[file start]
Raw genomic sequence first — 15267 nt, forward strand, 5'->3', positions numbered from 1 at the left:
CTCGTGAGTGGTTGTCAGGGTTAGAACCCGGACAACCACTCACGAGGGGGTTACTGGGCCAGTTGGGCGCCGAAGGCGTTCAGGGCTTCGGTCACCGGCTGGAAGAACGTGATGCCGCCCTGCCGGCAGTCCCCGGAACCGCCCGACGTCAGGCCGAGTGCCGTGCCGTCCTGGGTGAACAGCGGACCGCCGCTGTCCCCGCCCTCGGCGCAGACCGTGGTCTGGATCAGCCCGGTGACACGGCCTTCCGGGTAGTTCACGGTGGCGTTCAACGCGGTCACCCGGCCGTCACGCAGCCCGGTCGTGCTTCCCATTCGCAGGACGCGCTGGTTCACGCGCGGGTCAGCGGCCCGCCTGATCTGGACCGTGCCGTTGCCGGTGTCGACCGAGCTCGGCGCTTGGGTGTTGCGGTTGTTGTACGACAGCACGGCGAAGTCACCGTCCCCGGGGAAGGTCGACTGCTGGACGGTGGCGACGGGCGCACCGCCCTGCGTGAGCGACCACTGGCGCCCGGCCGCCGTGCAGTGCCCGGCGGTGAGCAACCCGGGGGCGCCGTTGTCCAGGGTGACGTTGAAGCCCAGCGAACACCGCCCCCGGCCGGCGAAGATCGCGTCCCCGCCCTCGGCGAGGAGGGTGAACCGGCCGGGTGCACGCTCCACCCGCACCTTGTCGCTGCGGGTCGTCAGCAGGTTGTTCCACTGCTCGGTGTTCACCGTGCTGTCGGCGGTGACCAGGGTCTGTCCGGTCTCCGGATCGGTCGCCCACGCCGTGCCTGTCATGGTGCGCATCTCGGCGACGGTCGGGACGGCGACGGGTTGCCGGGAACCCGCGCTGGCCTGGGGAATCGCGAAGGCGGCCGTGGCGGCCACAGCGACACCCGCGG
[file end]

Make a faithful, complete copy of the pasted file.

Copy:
Raw genomic sequence first — 15267 nt, forward strand, 5'->3', positions numbered from 1 at the left:
CTCGTGAGTGGTTGTCAGGGTTAGAACCCGGACAACCACTCACGAGGGGGTTACTGGGCCAGTTGGGCGCCGAAGGCGTTCAGGGCTTCGGTCACCGGCTGGAAGAACGTGATGCCGCCCTGCCGGCAGTCCCCGGAACCGCCCGACGTCAGGCCGAGTGCCGTGCCGTCCTGGGTGAACAGCGGACCGCCGCTGTCCCCGCCCTCGGCGCAGACCGTGGTCTGGATCAGCCCGGTGACACGGCCTTCCGGGTAGTTCACGGTGGCGTTCAACGCGGTCACCCGGCCGTCACGCAGCCCGGTCGTGCTTCCCATTCGCAGGACGCGCTGGTTCACGCGCGGGTCAGCGGCCCGCCTGATCTGGACCGTGCCGTTGCCGGTGTCGACCGAGCTCGGCGCTTGGGTGTTGCGGTTGTTGTACGACAGCACGGCGAAGTCACCGTCCCCGGGGAAGGTCGACTGCTGGACGGTGGCGACGGGCGCACCGCCCTGCGTGAGCGACCACTGGCGCCCGGCCGCCGTGCAGTGCCCGGCGGTGAGCAACCCGGGGGCGCCGTTGTCCAGGGTGACGTTGAAGCCCAGCGAACACCGCCCCCGGCCGGCGAAGATCGCGTCCCCGCCCTCGGCGAGGAGGGTGAACCGGCCGGGTGCACGCTCCACCCGCACCTTGTCGCTGCGGGTCGTCAGCAGGTTGTTCCACTGCTCGGTGTTCACCGTGCTGTCGGCGGTGACCAGGGTCTGTCCGGTCTCCGGATCGGTCGCCCACGCCGTGCCTGTCATGGTGCGCATCTCGGCGACGGTCGGGACGGCGACGGGTTGCCGGGAACCCGCGCTGGCCTGGGGAATCGCGAAGGCGGCCGTGGCGGCCACAGCGACACCCGCGG